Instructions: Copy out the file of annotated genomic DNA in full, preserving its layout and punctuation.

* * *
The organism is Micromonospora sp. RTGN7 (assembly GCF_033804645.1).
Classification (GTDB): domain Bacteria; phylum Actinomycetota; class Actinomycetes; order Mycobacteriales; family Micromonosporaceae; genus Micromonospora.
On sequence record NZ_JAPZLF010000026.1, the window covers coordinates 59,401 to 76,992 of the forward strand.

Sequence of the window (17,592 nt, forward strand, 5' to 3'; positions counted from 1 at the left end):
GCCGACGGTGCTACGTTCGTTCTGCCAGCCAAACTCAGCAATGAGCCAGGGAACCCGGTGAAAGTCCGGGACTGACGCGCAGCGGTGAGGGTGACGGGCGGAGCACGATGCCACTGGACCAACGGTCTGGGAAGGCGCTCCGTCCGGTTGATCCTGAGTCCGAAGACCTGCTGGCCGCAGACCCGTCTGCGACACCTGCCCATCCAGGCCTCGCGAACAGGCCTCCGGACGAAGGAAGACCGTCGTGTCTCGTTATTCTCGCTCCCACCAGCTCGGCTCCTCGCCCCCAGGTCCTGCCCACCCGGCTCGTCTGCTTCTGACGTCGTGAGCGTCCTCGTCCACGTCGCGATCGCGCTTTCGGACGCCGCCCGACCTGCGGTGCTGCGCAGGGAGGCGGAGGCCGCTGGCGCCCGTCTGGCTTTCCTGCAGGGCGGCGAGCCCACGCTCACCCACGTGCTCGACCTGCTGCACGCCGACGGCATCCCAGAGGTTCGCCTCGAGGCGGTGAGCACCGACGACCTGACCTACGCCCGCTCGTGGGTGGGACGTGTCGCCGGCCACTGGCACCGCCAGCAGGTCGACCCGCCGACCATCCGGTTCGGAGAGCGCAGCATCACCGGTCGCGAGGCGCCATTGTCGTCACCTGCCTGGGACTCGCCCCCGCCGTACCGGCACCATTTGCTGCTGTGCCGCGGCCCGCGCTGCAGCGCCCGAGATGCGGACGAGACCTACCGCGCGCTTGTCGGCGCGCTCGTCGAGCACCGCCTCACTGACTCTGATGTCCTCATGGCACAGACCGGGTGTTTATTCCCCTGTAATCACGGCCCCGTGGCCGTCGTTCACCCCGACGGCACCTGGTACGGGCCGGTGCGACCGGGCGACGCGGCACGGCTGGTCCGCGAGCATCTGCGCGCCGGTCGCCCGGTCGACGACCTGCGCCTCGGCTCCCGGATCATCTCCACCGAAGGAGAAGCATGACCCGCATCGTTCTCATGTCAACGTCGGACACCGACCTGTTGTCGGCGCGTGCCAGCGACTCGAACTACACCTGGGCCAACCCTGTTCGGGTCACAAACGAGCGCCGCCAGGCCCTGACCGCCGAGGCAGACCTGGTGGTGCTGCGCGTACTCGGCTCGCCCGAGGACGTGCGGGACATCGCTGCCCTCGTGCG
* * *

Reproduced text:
The organism is Micromonospora sp. RTGN7 (assembly GCF_033804645.1).
Classification (GTDB): domain Bacteria; phylum Actinomycetota; class Actinomycetes; order Mycobacteriales; family Micromonosporaceae; genus Micromonospora.
On sequence record NZ_JAPZLF010000026.1, the window covers coordinates 59,401 to 76,992 of the forward strand.

Sequence of the window (17,592 nt, forward strand, 5' to 3'; positions counted from 1 at the left end):
GCCGACGGTGCTACGTTCGTTCTGCCAGCCAAACTCAGCAATGAGCCAGGGAACCCGGTGAAAGTCCGGGACTGACGCGCAGCGGTGAGGGTGACGGGCGGAGCACGATGCCACTGGACCAACGGTCTGGGAAGGCGCTCCGTCCGGTTGATCCTGAGTCCGAAGACCTGCTGGCCGCAGACCCGTCTGCGACACCTGCCCATCCAGGCCTCGCGAACAGGCCTCCGGACGAAGGAAGACCGTCGTGTCTCGTTATTCTCGCTCCCACCAGCTCGGCTCCTCGCCCCCAGGTCCTGCCCACCCGGCTCGTCTGCTTCTGACGTCGTGAGCGTCCTCGTCCACGTCGCGATCGCGCTTTCGGACGCCGCCCGACCTGCGGTGCTGCGCAGGGAGGCGGAGGCCGCTGGCGCCCGTCTGGCTTTCCTGCAGGGCGGCGAGCCCACGCTCACCCACGTGCTCGACCTGCTGCACGCCGACGGCATCCCAGAGGTTCGCCTCGAGGCGGTGAGCACCGACGACCTGACCTACGCCCGCTCGTGGGTGGGACGTGTCGCCGGCCACTGGCACCGCCAGCAGGTCGACCCGCCGACCATCCGGTTCGGAGAGCGCAGCATCACCGGTCGCGAGGCGCCATTGTCGTCACCTGCCTGGGACTCGCCCCCGCCGTACCGGCACCATTTGCTGCTGTGCCGCGGCCCGCGCTGCAGCGCCCGAGATGCGGACGAGACCTACCGCGCGCTTGTCGGCGCGCTCGTCGAGCACCGCCTCACTGACTCTGATGTCCTCATGGCACAGACCGGGTGTTTATTCCCCTGTAATCACGGCCCCGTGGCCGTCGTTCACCCCGACGGCACCTGGTACGGGCCGGTGCGACCGGGCGACGCGGCACGGCTGGTCCGCGAGCATCTGCGCGCCGGTCGCCCGGTCGACGACCTGCGCCTCGGCTCCCGGATCATCTCCACCGAAGGAGAAGCATGACCCGCATCGTTCTCATGTCAACGTCGGACACCGACCTGTTGTCGGCGCGTGCCAGCGACTCGAACTACACCTGGGCCAACCCTGTTCGGGTCACAAACGAGCGCCGCCAGGCCCTGACCGCCGAGGCAGACCTGGTGGTGCTGCGCGTACTCGGCTCGCCCGAGGACGTGCGGGACATCGCTGCCCTCGTGCG